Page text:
Tuesday November 12, 2019
How to Choose and Use a Home Blood Pressure Monitor
I just found out I have stage 1 hypertension and my doctor recommended I get a home blood pressure monitor to keep an eye on it. Can you offer me any tips on choosing and using one?
Everyone with elevated or high blood pressure – stage 1 (or 130/80) and higher – should consider getting a home blood pressure monitor. Home monitoring can help you keep tabs on your blood pressure in a comfortable setting. Plus, if you are taking medication, the monitor will make certain it is working and alert you to a health problem if one arises.
The best type of home blood pressure monitors to purchase are electric/battery powered automatic arm monitors, which are more reliable than wrist or fingertip monitors. With an automatic arm monitor, you simply wrap the cuff around your biceps and, with the push of a button, the cuff automatically inflates and deflates, displaying your blood pressure reading in a matter of seconds.
Today, many monitors come with additional features like irregular heartbeat detection, a risk category indicator that tells you whether your blood pressure is in the high range, a data-averaging function that allows you to take multiple readings and get an overall average, multiple user memory that allows two or more users to save their readings and downloadable memory that lets you transmit your data to your computer or smartphone.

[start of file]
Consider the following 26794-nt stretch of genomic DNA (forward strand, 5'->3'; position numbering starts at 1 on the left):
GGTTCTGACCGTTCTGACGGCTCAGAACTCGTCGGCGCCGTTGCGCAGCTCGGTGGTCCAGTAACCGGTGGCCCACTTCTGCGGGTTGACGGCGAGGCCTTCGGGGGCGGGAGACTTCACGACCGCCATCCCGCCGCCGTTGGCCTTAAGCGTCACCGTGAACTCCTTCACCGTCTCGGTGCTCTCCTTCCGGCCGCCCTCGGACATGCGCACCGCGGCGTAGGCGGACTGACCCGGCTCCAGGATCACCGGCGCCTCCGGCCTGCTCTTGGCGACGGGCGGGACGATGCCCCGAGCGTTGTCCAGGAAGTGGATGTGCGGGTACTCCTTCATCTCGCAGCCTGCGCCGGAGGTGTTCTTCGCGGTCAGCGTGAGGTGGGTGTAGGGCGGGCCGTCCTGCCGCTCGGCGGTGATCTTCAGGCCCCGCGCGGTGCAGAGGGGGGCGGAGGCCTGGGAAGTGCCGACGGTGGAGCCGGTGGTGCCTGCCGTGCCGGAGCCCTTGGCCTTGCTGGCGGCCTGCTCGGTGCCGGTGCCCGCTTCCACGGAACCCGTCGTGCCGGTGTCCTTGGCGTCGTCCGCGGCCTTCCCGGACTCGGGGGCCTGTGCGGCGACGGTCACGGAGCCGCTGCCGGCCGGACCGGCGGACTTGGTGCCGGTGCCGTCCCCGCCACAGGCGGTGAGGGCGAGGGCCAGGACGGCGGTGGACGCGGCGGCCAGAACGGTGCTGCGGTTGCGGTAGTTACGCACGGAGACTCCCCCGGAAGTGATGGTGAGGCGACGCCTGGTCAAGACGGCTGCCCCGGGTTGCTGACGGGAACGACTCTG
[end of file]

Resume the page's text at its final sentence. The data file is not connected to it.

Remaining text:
You can find these monitors at pharmacies, medical supply stores or online, and you do not need a prescription to buy one. Prices typically range between $40 and $100.
In most cases, original Medicare will not cover a home blood pressure monitor. If you have a Medicare Advantage plan or a private health insurance policy it is worth checking into because some plans may provide coverage.
How to Measure
After you buy a monitor, it is a good idea to take it to your doctor's office so he or she can check its accuracy and make sure you are using it properly. Here are some additional steps to follow to ensure you get accurate readings at home.
Published June 7, 2019